The story begins in an Australian lab in 1949 when John Cade had a hunch that urea would be effective in the treatment of bipolar disorder. He needed an agent to help the substance dissolve in water, which turned out to be the common salt lithium. He quickly found the solution had a calming affect on guinea pigs, but further experimentation showed that it was the lithium and not the urea that was the active ingredient. He then tried the agent on human subjects, with eye-popping results.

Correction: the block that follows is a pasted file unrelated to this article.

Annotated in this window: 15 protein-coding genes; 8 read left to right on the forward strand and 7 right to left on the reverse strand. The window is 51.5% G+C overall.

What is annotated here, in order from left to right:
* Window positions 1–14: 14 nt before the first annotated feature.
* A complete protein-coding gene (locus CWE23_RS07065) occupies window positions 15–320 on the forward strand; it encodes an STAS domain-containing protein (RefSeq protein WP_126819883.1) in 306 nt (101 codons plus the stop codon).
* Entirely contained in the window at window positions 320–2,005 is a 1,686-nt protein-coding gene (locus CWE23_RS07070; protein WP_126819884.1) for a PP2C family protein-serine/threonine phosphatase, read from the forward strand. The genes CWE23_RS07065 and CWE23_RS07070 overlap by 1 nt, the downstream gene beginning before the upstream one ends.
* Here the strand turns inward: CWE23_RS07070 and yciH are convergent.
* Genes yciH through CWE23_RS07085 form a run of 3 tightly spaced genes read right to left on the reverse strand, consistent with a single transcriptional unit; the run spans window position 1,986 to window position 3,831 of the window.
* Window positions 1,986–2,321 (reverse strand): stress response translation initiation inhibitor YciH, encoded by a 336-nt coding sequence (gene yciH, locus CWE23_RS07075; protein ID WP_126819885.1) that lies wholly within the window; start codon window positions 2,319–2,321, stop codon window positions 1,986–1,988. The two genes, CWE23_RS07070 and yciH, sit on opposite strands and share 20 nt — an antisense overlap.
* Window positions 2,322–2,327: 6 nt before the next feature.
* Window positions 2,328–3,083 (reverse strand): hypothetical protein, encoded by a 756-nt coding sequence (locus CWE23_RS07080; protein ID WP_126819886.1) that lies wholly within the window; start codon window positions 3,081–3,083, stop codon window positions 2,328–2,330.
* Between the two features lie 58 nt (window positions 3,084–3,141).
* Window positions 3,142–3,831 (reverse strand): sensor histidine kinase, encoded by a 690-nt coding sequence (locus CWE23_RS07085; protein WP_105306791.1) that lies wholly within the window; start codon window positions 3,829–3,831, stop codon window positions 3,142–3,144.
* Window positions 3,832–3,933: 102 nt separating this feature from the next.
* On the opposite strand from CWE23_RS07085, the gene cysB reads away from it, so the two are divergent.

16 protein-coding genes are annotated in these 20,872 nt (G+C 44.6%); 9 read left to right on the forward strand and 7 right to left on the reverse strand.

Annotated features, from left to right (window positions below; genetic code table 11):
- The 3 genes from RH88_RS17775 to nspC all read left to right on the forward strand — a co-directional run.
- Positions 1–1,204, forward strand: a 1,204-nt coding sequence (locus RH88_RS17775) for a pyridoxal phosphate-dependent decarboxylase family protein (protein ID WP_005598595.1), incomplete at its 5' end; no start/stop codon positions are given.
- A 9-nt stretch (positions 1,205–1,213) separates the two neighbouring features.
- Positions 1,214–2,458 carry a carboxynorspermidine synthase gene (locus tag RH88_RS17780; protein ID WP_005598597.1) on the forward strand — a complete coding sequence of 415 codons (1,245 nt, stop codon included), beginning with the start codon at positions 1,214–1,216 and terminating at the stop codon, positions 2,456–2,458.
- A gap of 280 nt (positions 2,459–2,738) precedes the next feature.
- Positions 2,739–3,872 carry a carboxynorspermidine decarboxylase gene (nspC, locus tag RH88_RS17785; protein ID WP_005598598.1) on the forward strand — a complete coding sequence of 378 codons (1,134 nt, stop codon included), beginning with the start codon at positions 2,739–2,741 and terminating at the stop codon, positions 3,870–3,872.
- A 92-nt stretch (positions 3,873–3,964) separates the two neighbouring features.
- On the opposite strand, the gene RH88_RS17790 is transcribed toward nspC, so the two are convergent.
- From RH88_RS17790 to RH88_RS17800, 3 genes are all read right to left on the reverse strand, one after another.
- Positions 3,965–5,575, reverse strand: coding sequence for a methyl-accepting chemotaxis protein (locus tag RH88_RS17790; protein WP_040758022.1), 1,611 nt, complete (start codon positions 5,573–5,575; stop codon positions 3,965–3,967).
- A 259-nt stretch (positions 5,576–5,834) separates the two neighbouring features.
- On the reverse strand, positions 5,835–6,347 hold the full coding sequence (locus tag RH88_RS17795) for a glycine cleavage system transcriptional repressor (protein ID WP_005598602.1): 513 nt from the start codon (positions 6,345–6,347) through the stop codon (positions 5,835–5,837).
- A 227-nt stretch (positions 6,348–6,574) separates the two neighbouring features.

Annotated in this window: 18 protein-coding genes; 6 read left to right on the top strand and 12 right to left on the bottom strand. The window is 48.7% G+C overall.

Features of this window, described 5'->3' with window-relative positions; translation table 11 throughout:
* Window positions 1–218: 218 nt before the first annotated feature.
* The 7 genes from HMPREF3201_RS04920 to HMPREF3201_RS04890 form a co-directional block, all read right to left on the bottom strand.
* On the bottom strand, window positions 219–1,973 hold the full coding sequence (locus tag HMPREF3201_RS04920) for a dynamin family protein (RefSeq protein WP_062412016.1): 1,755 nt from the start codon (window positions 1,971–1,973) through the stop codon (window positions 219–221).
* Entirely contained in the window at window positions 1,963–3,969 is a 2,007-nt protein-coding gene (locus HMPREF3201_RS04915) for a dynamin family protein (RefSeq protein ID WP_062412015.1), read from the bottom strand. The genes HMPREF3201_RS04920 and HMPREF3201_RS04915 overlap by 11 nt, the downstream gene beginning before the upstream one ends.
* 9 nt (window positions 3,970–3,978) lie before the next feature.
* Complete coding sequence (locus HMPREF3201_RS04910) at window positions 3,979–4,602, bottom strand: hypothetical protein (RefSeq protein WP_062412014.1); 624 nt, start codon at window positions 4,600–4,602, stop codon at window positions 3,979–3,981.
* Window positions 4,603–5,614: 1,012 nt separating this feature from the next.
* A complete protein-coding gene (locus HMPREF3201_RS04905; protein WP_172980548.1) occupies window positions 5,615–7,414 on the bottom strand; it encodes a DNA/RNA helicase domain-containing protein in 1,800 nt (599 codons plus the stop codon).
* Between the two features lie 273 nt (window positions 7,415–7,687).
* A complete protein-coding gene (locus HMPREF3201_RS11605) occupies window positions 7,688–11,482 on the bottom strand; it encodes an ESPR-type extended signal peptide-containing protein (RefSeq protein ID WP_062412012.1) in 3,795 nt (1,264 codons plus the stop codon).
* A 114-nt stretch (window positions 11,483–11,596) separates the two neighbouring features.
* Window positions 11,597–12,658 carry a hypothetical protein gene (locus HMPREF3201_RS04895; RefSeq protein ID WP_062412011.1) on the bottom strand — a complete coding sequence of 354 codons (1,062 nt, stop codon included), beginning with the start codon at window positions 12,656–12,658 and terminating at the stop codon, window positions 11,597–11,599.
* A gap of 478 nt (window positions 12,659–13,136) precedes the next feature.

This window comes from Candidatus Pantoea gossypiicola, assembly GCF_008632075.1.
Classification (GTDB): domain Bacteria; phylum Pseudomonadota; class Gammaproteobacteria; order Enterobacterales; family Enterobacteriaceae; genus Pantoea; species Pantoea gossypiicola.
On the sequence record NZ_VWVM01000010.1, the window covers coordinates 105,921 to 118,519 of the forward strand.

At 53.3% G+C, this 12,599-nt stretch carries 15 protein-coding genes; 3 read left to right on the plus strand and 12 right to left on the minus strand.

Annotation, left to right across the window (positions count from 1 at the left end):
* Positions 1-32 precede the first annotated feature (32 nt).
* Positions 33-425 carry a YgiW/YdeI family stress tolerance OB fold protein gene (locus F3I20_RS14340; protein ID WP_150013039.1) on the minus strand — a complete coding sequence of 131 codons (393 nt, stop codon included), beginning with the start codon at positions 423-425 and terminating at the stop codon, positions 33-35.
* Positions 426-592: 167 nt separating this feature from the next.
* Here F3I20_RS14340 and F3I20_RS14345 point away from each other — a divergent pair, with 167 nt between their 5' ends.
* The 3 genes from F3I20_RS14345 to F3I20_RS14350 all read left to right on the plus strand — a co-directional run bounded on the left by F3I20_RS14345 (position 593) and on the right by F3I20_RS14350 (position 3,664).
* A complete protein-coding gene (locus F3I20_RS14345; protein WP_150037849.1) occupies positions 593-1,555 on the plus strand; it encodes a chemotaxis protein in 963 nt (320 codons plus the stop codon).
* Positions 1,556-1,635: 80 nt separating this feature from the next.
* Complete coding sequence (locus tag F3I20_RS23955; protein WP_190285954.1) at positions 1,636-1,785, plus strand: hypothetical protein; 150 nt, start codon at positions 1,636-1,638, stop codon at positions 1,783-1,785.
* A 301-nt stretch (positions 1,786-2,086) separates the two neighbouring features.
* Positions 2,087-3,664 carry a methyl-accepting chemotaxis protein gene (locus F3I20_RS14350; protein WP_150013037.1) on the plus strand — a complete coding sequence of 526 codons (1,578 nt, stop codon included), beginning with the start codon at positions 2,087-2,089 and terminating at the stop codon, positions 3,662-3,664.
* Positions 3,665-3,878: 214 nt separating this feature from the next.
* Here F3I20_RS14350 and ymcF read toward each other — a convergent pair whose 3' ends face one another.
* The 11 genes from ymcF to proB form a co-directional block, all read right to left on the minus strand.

My Experience Losing Weight On Bipolar Meds | International Bipolar Foundation